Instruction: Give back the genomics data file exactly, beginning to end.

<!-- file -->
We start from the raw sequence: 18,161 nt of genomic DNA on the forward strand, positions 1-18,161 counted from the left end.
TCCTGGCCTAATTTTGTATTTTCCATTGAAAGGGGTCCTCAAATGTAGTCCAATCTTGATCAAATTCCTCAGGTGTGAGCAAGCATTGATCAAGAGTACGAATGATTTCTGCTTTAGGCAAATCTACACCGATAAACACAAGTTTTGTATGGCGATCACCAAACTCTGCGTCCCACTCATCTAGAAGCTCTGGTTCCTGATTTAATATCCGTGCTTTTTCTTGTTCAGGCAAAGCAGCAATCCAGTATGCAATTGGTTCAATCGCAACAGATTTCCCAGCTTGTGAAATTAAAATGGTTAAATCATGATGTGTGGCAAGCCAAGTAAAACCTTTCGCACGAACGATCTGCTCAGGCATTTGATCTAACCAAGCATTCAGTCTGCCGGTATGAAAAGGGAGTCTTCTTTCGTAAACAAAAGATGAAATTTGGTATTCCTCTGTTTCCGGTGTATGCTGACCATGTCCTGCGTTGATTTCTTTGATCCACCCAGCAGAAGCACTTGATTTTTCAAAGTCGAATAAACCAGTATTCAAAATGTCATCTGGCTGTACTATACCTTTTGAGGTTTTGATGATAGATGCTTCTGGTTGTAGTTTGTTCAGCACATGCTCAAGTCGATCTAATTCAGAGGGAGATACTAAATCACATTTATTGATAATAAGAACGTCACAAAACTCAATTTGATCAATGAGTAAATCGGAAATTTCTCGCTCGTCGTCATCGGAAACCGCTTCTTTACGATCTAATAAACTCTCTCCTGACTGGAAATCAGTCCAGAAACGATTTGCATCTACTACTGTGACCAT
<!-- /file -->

We start from the raw sequence: 18,161 nt of genomic DNA on the forward strand, positions 1-18,161 counted from the left end.
TCCTGGCCTAATTTTGTATTTTCCATTGAAAGGGGTCCTCAAATGTAGTCCAATCTTGATCAAATTCCTCAGGTGTGAGCAAGCATTGATCAAGAGTACGAATGATTTCTGCTTTAGGCAAATCTACACCGATAAACACAAGTTTTGTATGGCGATCACCAAACTCTGCGTCCCACTCATCTAGAAGCTCTGGTTCCTGATTTAATATCCGTGCTTTTTCTTGTTCAGGCAAAGCAGCAATCCAGTATGCAATTGGTTCAATCGCAACAGATTTCCCAGCTTGTGAAATTAAAATGGTTAAATCATGATGTGTGGCAAGCCAAGTAAAACCTTTCGCACGAACGATCTGCTCAGGCATTTGATCTAACCAAGCATTCAGTCTGCCGGTATGAAAAGGGAGTCTTCTTTCGTAAACAAAAGATGAAATTTGGTATTCCTCTGTTTCCGGTGTATGCTGACCATGTCCTGCGTTGATTTCTTTGATCCACCCAGCAGAAGCACTTGATTTTTCAAAGTCGAATAAACCAGTATTCAAAATGTCATCTGGCTGTACTATACCTTTTGAGGTTTTGATGATAGATGCTTCTGGTTGTAGTTTGTTCAGCACATGCTCAAGTCGATCTAATTCAGAGGGAGATACTAAATCACATTTATTGATAATAAGAACGTCACAAAACTCAATTTGATCAATGAGTAAATCGGAAATTTCTCGCTCGTCGTCATCGGAAACCGCTTCTTTACGATCTAATAAACTCTCTCCTGACTGGAAATCAGTCCAGAAACGATTTGCATCTACTACTGTGACCAT